While there is plenty here that screams “typical mecha show,” Buddy Complex also manages to keep things engaging despite the clichés. We see right off the bat that Aoba isn't just a blank slate, and he's clearly loyal to his friends, shoving them out of the way of the murderous mecha. He's a bit too willing to trust, as Hina (the aforementioned girl) remarks when he instantly agrees to go along with her, and this combination of traits makes it easy for us to see how something could go as disastrously wrong as his relationship with the future pilot will, as “trust + loyalty” can look a whole lot like “stupid” to someone on the outside. It also helps that once the action starts, it doesn't stop, careening towards the closing credits at a breakneck pace. As Aoba finds himself suddenly thrust into a future full of mechanized warfare it is easy to feel overwhelmed along with him. At this point, my impression is more Majestic Prince than Insert Name Here Gundam.
As far as the designs go, the robots are fairly typical looking, from their exteriors to the computer screens that pop up throughout. Clearly there's going to be some sort of pilot compatibility system that the systems facilitate, since the final scene shows that Aoba has a “nice coupling” rating with one of the other pilots, but we don't yet know how that will actually work. Presumably it will make things easier on our hero, who has just been dumped into a war that he knows absolutely nothing about. Characters are all quite solid looking, although there is something about Aoba's face that looks strange to me, but I could not put my finger on what that is. Otherwise people are all unremarkable and serviceable, and from the open credits, there are going to be a lot of them.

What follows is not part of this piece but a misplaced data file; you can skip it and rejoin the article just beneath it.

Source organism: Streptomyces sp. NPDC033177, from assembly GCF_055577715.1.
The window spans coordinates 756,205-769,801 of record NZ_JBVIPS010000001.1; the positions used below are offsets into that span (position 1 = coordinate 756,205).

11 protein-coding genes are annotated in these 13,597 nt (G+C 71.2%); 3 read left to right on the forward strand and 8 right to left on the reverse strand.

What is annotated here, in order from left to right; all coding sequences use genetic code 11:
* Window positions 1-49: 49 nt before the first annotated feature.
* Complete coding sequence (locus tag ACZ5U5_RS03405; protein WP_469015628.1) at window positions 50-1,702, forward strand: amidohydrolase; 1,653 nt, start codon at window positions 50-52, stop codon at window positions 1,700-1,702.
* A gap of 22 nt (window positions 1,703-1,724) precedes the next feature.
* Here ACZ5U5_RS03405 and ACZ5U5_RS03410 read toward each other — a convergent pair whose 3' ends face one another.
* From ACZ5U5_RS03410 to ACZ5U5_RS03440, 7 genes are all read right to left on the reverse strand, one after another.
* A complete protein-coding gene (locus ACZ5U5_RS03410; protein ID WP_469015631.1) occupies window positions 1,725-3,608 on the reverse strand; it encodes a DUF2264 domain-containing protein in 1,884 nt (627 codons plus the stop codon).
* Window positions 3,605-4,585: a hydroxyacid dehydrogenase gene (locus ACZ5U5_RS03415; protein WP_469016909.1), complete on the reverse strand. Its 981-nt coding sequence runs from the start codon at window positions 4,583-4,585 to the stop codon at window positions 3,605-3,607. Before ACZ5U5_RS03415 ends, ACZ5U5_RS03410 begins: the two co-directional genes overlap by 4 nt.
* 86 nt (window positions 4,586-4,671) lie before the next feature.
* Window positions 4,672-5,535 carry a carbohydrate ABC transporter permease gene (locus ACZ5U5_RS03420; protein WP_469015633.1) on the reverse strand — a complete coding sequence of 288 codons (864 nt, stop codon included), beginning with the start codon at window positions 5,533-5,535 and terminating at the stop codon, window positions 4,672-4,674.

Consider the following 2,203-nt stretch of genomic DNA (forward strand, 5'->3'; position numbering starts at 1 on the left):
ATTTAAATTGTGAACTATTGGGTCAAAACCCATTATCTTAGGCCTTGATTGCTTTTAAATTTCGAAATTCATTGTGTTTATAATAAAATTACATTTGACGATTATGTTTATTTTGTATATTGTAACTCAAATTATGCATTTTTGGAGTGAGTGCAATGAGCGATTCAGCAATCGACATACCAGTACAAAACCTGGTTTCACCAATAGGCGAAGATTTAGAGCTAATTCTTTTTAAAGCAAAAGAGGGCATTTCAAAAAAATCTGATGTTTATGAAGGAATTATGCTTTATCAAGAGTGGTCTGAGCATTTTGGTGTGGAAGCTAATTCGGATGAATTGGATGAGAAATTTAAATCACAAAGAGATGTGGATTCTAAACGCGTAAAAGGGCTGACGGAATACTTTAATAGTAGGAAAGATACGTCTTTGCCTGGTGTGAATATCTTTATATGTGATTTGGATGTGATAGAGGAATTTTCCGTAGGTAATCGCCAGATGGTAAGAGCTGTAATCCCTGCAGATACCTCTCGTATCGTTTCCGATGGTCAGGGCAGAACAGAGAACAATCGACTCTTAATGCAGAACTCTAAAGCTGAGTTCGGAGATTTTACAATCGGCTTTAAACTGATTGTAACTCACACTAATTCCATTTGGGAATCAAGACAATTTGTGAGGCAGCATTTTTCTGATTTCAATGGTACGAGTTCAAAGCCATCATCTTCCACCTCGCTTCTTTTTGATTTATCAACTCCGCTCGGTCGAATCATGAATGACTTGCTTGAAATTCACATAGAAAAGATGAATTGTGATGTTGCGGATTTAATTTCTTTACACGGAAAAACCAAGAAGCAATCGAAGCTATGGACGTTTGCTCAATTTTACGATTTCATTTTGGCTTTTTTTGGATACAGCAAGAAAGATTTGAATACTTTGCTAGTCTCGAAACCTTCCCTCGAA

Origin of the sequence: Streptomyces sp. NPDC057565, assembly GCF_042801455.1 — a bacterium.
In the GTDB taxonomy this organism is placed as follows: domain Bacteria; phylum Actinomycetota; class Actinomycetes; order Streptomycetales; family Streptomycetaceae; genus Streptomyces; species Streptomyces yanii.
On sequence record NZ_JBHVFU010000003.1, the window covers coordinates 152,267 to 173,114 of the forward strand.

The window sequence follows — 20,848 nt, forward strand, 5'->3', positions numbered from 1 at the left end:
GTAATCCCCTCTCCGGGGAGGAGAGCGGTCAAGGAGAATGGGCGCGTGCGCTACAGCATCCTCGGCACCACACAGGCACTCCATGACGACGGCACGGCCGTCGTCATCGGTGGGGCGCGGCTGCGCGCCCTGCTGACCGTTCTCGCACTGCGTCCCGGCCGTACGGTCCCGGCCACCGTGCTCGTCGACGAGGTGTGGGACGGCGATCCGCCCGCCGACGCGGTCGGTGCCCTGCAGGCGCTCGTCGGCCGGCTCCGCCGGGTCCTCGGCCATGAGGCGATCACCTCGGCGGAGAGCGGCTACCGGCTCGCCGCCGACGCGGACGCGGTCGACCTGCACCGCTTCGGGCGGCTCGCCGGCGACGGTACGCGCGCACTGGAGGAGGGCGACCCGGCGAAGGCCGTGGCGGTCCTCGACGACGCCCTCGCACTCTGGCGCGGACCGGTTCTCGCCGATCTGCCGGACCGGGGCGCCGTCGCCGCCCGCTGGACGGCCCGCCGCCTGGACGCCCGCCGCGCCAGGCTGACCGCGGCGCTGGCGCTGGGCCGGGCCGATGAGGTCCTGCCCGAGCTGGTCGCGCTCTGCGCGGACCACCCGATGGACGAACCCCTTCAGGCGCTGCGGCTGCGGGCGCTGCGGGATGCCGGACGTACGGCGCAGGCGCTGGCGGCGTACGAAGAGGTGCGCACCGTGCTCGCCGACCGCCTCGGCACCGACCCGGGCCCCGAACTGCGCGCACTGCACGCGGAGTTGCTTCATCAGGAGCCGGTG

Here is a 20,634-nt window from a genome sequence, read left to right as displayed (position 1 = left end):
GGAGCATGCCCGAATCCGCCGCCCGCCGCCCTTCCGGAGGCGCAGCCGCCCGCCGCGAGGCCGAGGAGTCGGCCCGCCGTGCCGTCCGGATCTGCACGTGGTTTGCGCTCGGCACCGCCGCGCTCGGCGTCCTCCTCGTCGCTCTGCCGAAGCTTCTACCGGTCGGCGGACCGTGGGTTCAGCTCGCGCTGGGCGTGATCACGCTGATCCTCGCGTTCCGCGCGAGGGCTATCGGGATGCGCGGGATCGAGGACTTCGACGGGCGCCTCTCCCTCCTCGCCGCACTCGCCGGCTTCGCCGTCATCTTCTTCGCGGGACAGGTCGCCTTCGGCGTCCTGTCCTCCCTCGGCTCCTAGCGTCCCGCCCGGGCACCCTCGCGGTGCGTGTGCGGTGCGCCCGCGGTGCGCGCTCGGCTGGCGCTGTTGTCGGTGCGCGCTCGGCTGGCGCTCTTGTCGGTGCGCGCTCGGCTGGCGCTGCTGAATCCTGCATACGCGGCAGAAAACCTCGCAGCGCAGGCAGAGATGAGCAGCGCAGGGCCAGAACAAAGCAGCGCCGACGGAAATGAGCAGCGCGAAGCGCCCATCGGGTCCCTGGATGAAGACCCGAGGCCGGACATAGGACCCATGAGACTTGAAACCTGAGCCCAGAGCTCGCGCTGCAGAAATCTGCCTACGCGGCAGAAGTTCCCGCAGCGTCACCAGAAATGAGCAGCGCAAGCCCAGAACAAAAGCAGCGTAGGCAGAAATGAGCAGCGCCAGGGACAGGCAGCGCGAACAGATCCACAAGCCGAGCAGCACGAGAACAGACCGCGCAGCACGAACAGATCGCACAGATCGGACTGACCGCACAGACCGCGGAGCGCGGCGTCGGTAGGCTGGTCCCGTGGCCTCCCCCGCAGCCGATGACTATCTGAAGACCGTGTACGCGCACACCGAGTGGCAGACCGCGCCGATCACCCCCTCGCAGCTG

Apart from my moment of immature snickering over “nice coupling,” there was nothing particularly remarkable about Buddy Complex in either the pros or the cons. Whether or not later episodes do anything to distinguish the show from its brethren, this opening salvo was decently enjoyable and firmly middle of the road.
Buddy Complex is available streaming at Funimation.
Review: I can't help myself. I have to ask. What kind of complex is a “Buddy Complex?” A compulsive need to be everyone's friend? A friendship-based sexual fetish? Is this something Freud should have known about? Seriously, has a hard-hooking mecha actioner ever had a worse name? (Don't answer that.)
Normally time travel is a pet peeve of mine. So often it's cheap and poorly thought-out, a narrative convenience or a source of annoying paradoxes. But Buddy Complex (snort!) has a novel use for the gimmick. It uses it, yes, to transport its protagonist to a world of sci-fi warfare, but also as a fiendishly effective form of foreshadowing. To explain: We begin in 2014 with normal Japanese teen Aoba Watase. Aoba is targeted one day by a very out-of-its-time mecha and its clearly disturbed pilot. He is rescued by classmate Hina Yumihara, who has her own mech. In the fallout, Aoba ends up in the future, his would-be assassin ends up dead, and Hina ends up… gone.
Now here's the fiendish part. Because of how events unfold, we know that Aoba and Hina meet in the future, that she is sent back in time, and that Aoba makes a very, very bad enemy in the meantime. We don't know who the enemy is. We don't know what Aoba did to him. We don't know how Aoba and Hina will meet, or part. We don't know what their relationship is. And damn, do we want to know. Of course the wanting-to-know part has nothing to do with the gimmick and everything to do with Aoba and Hina's powerfully immediate chemistry (and the drama hinted at by the enemy pilot's psychotic hatred) but it's the time-tripping that lets us know that we want to know. Throw in Sunrise's usual mecha fan-service and we are well and truly on the hook. Well played Buddy Complex (hyuk!). Well played.
Buddy Complex is available streaming at Funimation.com.